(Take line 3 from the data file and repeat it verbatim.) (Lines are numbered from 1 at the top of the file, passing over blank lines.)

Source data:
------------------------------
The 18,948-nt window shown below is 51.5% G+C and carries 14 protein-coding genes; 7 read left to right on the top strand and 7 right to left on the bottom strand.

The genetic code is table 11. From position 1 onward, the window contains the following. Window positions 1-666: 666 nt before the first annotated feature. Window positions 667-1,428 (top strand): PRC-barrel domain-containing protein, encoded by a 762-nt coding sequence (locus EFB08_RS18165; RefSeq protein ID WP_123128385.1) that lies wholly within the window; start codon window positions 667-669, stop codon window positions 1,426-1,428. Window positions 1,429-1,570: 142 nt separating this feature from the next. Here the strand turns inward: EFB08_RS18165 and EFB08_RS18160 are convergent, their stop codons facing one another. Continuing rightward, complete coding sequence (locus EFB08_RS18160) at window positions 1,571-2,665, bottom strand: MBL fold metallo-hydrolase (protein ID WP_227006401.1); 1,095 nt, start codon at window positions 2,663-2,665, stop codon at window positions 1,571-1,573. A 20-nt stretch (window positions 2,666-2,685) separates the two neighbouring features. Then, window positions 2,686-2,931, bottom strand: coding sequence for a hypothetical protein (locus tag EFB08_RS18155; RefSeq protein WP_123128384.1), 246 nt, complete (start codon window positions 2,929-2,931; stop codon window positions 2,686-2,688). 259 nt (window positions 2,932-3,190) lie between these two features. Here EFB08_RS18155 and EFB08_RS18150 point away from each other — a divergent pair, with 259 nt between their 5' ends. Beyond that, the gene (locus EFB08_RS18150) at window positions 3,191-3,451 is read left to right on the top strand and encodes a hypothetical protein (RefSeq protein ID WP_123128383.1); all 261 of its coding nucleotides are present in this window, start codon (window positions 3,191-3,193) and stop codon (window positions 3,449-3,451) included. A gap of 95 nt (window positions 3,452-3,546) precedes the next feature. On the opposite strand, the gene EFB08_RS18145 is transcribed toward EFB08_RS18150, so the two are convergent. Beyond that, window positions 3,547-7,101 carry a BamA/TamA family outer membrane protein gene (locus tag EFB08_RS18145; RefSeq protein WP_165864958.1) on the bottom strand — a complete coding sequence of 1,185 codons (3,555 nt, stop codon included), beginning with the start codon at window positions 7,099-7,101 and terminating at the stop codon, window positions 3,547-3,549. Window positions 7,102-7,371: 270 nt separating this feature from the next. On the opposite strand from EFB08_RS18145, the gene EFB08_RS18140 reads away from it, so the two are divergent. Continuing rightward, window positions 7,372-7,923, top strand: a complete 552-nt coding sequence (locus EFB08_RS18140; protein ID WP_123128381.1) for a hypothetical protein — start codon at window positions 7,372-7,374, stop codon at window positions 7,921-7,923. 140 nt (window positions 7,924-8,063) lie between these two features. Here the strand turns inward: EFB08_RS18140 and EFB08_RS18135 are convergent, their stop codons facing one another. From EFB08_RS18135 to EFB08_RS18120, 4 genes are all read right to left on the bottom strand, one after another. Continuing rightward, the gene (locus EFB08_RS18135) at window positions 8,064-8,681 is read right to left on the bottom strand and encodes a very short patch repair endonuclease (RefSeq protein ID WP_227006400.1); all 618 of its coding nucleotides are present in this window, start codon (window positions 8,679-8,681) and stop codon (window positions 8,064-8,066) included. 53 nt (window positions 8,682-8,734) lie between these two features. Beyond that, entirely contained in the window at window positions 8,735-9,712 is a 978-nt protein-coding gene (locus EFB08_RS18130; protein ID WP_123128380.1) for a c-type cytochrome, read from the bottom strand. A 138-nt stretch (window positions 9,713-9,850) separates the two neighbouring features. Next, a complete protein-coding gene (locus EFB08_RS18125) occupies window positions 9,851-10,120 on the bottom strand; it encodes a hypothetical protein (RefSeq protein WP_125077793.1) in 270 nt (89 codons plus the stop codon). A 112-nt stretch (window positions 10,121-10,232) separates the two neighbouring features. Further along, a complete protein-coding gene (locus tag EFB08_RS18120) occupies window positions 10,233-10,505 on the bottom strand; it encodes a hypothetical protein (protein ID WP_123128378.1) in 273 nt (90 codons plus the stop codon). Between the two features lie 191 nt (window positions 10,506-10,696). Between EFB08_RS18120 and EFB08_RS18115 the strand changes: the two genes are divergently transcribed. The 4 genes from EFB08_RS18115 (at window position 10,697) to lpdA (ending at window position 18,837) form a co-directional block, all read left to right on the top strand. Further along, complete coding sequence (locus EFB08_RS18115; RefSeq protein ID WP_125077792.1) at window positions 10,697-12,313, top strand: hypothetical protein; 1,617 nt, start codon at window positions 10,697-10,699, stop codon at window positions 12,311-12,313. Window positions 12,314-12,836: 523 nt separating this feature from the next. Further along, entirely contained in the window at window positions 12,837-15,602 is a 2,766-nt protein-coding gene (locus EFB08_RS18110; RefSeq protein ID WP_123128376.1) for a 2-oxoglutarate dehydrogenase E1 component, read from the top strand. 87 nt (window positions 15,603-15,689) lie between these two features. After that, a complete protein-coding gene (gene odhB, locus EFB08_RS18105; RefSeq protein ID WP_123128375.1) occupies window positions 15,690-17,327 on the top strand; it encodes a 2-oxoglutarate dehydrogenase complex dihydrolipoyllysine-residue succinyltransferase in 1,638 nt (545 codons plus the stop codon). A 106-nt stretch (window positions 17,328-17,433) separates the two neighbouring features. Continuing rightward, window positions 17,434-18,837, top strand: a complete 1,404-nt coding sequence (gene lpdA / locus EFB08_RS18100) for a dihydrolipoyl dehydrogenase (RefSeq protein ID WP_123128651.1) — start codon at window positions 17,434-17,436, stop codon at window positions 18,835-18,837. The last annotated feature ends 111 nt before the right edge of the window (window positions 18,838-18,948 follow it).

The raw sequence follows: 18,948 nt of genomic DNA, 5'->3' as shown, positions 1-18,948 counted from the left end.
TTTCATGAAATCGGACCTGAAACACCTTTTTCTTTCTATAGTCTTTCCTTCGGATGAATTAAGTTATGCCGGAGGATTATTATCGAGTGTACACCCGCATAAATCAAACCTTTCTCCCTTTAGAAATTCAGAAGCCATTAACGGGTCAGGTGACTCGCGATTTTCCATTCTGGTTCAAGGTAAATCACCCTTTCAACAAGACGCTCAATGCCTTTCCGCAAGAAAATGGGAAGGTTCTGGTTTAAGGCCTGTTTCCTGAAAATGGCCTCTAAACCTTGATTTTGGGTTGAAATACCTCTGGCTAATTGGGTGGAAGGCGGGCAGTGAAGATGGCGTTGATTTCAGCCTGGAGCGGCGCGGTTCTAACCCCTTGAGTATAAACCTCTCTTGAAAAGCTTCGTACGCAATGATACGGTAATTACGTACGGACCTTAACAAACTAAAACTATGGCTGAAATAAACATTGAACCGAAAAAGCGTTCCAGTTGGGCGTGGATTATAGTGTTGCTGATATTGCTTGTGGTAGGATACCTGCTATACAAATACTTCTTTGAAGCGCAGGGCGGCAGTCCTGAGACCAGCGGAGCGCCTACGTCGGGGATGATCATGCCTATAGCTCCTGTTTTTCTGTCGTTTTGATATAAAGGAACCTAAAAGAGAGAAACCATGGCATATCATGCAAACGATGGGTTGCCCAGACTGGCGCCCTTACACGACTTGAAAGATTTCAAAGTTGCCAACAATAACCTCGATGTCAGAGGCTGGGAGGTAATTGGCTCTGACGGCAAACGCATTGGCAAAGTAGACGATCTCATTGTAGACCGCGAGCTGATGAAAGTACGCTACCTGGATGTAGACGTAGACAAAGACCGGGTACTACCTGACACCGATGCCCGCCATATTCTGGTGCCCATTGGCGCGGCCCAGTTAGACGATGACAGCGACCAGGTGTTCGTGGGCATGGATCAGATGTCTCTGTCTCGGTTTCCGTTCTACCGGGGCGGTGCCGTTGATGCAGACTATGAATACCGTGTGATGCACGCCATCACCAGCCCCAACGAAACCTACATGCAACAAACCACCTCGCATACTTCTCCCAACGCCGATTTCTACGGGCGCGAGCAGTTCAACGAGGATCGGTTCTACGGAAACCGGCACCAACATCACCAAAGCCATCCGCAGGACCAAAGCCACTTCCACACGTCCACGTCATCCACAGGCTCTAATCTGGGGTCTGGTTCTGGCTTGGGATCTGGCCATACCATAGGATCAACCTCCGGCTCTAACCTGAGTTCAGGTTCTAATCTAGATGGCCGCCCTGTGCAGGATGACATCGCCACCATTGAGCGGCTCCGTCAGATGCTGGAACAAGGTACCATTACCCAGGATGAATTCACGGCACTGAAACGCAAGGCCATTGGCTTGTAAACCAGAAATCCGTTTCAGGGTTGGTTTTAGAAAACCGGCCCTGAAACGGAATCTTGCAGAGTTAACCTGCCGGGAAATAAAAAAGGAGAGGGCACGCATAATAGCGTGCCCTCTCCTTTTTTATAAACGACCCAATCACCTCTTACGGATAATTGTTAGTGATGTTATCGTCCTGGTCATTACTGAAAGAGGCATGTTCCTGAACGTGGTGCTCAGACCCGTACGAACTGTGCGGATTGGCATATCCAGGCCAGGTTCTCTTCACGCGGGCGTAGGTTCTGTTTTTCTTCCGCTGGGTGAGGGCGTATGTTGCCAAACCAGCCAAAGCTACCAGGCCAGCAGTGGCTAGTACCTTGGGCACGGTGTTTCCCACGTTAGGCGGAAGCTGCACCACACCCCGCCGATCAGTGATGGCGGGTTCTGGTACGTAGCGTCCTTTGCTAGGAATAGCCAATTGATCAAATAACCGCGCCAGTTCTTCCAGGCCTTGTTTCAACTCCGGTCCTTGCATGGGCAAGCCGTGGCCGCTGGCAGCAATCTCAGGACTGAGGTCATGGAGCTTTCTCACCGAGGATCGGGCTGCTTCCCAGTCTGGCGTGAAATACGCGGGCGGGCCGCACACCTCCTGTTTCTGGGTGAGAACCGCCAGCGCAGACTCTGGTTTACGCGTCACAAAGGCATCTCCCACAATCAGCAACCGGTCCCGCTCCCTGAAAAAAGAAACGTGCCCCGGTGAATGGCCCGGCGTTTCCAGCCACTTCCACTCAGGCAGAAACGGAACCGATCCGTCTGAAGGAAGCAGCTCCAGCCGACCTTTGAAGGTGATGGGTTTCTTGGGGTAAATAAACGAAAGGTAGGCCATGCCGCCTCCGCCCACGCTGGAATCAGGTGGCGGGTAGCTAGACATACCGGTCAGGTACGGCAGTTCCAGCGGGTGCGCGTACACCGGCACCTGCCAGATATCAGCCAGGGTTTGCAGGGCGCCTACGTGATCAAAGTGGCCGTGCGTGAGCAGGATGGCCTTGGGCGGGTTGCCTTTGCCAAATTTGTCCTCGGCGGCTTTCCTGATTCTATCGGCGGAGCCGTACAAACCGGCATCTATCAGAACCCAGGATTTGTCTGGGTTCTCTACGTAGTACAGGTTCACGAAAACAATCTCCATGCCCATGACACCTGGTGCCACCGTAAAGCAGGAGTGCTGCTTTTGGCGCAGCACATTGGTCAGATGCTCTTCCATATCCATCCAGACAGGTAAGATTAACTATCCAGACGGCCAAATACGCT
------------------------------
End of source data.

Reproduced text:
The raw sequence follows: 18,948 nt of genomic DNA, 5'->3' as shown, positions 1-18,948 counted from the left end.